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Published on 24 Feb 2015 | about 1 year ago

www.engvid.com/ Take your English to the next level by learning eight pronunciation tips that will help you sound like a native speaker. These tips apply to a British English accent or a neutral English accent. In this lesson, you will learn about -ed and -ing word endings, the difference in pronunciation between the north and south of England, the schwa sound, the pronunciation of the R sound in English, the tricky "th" sound, and more. Whether you want to perfect your pronunciation or learn about different accents, this video is for you. After watching, complete the quiz to test your understanding. http://www.engvid.com8-tips-for-british-english-pronunciation/

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TRANSCRIPT

Hi, everyone. I'm Jade. What we're talking about today is some pronunciation tips for British English. Some of them are tips; some of them are observations that you might be interested to know. We've got eight of them, so let's get started.

Pronunciation of-ed word endings. This is not specifically a British English issue. If your preference -- I don't know why I can't speak suddenly in an English pronunciation video, but that's how it is. If your preference is American English, this also applies to American English. So what I hear a lot at, sort of, around intermediate level -- sometimes upper intermediate level if you haven't had someone to correct you -- -ed word endings sound like this. I can't even do it because it's so unnatural for me. "Excite-ed shout-ed, remind-ed." It's so unnatural for me. But in fact, it's not like that. It doesn't sound like an -ed. It might sound like an /id/; it might sound like a /t/; or it might sound like a /d/. So I've got some examples here. This word, even though it's spelled -ed, makes an /id/ sound. It becomes "excited". "I'm really excited." "Shouted." "He shouted at me." "Reminded." "I reminded you to do your homework; didn't I?" And -- yeah.

So now, we can talk about the ones that finish with a t sound. "Finished. Dripped. Laughed." They don't have the-ed sound. So that's an important thing to know about pronunciation. Even if it's spelled-ed, it doesn't mean it sounds like that. And what about the ones that end with a d sound, a "duh" sound. "Remembered." "I remembered what you said to me." "Called." "I called you. Didn't you hear your phone?" "Imagined." "I imagined a better future for everyone." So with those, it's a D sound. How do you know for each one? Go with what feels most natural when you're saying the word. The main thing is don't force the -ed sound at the end of the word because it's that that gives you an unnatural rhythm when you're speaking English.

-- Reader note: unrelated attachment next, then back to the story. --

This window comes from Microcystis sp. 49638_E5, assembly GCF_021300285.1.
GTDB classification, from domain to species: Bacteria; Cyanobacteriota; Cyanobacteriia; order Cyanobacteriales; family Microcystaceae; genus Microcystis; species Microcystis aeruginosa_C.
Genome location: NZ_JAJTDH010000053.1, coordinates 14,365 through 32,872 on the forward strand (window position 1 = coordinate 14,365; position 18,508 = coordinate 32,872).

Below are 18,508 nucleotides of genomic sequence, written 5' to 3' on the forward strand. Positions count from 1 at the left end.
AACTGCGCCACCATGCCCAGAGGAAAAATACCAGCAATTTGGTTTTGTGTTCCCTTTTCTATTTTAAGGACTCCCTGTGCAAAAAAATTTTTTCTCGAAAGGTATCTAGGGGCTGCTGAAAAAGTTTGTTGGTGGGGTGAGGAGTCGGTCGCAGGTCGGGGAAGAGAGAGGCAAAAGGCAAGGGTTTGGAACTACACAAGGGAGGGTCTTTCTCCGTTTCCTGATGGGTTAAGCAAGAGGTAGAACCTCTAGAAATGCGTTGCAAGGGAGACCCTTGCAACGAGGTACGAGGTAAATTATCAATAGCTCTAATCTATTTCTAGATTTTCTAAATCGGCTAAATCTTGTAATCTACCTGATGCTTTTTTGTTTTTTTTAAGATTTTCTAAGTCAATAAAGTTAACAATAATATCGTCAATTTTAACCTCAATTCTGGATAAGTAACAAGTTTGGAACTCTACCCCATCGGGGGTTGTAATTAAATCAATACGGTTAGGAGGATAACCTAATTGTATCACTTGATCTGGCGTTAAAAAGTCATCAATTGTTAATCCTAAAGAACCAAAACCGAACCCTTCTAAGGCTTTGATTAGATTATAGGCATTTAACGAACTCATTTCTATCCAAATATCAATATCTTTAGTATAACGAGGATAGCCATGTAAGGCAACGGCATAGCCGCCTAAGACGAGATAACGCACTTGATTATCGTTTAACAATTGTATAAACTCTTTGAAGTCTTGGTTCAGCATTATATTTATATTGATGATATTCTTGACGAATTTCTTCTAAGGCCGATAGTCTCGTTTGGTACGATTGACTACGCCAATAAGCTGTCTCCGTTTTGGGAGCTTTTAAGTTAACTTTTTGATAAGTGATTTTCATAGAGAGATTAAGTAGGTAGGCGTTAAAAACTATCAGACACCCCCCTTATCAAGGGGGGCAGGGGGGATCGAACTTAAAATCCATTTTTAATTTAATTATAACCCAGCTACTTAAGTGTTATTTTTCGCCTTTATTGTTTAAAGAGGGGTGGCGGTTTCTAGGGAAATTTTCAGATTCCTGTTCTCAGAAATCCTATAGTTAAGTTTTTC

So moving on to -- this one's an observation, really. British English pronunciation. We have so many different accents in England. But one of the biggest divisions in our accents is -- it's between the north of the country and the south, and it's our pronunciation of these words: "bath" and "laugh", as I say them. I say them in the southern pronunciation. But if I were from the north -- if I were from the north of the country, I'd say "bath" and "laugh" because they have a different accent up there. Well, they've got loads of different accents, but they don't speak in the same way as me. So let's break it down into the actual sound. So if you're from the North, you say, "a". But we, in the South, say "au". So you say "bath", we say "bauth". And you say "laf"; we say "laugh". And you can also hear it in these two words. It doesn't have to be the first or only a vowel in the word. In the southern pronunciation, this is "commaund". But in the northern pronunciation, it's "command". And the southern pronunciation of this word is "caust". The northern pronunciation is "cast". The cast of Brookside came to London." "Brookside" was an old soap that's not on TV anymore, and it was people from Liverpool. And I was just doing the accent. Probably that's really irrelevant to you. You will never see that show, but anyway. You know, now.

Next tip. I don't hear this that often, but when I do, it sounds really, really, really wrong. And I think this tip generally -- generally a good example of how -- just because we write something one way doesn't mean we say it that way. So in English -- American English, too -- W sounding words are the same as the "wh" sound in words for spelling. It actually sounds the same. So we've got two words here, "wine" and "whine". One is spelled with WH, and one is just spelled with I. "Whine" is a kind of moan or a kind of cry. Sometimes, young children whine. Sometimes, women who are upset about something are said to be "whiny".

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